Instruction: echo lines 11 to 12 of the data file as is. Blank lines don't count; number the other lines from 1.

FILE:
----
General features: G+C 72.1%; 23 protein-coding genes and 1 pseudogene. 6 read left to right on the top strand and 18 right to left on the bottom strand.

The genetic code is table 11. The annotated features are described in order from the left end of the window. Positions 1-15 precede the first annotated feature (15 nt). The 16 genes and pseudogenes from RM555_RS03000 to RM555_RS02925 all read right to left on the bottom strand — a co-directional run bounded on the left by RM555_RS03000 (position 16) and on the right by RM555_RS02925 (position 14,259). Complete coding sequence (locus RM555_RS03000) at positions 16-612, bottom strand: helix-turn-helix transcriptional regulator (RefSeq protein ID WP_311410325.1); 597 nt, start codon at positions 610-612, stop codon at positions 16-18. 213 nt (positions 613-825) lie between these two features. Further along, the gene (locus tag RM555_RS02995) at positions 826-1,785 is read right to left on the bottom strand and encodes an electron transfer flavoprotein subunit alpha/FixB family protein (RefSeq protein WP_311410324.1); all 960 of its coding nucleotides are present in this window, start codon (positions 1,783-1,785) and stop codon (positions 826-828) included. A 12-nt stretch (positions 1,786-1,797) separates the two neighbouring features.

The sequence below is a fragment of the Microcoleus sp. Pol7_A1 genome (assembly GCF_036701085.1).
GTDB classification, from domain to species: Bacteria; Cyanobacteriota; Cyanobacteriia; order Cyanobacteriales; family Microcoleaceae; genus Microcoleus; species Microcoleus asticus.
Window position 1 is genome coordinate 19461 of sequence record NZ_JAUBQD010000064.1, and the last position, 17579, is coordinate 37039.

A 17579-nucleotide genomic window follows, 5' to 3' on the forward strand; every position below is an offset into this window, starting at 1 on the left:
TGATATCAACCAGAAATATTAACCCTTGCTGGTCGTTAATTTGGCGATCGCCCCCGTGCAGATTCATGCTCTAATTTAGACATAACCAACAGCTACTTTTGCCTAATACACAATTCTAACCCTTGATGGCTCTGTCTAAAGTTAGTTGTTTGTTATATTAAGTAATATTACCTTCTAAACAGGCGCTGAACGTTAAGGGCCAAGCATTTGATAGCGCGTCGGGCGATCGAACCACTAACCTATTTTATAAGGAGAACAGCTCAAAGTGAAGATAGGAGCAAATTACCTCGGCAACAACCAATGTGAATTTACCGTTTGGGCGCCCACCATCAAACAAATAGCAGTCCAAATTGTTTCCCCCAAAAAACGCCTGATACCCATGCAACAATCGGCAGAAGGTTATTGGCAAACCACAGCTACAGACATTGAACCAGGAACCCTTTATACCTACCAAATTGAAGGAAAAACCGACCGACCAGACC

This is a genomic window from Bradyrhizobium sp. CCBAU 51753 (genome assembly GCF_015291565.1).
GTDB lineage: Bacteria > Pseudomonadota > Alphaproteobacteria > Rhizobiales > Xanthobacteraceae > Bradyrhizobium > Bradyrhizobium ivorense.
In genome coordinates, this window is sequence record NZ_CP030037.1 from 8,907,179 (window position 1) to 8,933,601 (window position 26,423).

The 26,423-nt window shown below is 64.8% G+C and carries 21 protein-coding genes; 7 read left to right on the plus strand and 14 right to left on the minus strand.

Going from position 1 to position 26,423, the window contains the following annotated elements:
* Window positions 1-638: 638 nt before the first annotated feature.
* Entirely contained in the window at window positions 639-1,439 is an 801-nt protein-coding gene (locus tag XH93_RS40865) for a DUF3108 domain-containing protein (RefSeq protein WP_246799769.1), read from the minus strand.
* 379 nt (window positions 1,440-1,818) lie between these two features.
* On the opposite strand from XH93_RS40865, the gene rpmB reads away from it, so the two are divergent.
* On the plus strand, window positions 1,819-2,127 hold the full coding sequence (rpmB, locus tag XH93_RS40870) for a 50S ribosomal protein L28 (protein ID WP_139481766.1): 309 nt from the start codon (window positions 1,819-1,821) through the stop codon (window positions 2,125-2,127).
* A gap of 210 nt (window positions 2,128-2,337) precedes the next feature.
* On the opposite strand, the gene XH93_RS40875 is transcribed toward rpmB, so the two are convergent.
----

The 26,423-nt window shown below is 64.8% G+C and carries 21 protein-coding genes; 7 read left to right on the plus strand and 14 right to left on the minus strand.

Going from position 1 to position 26,423, the window contains the following annotated elements: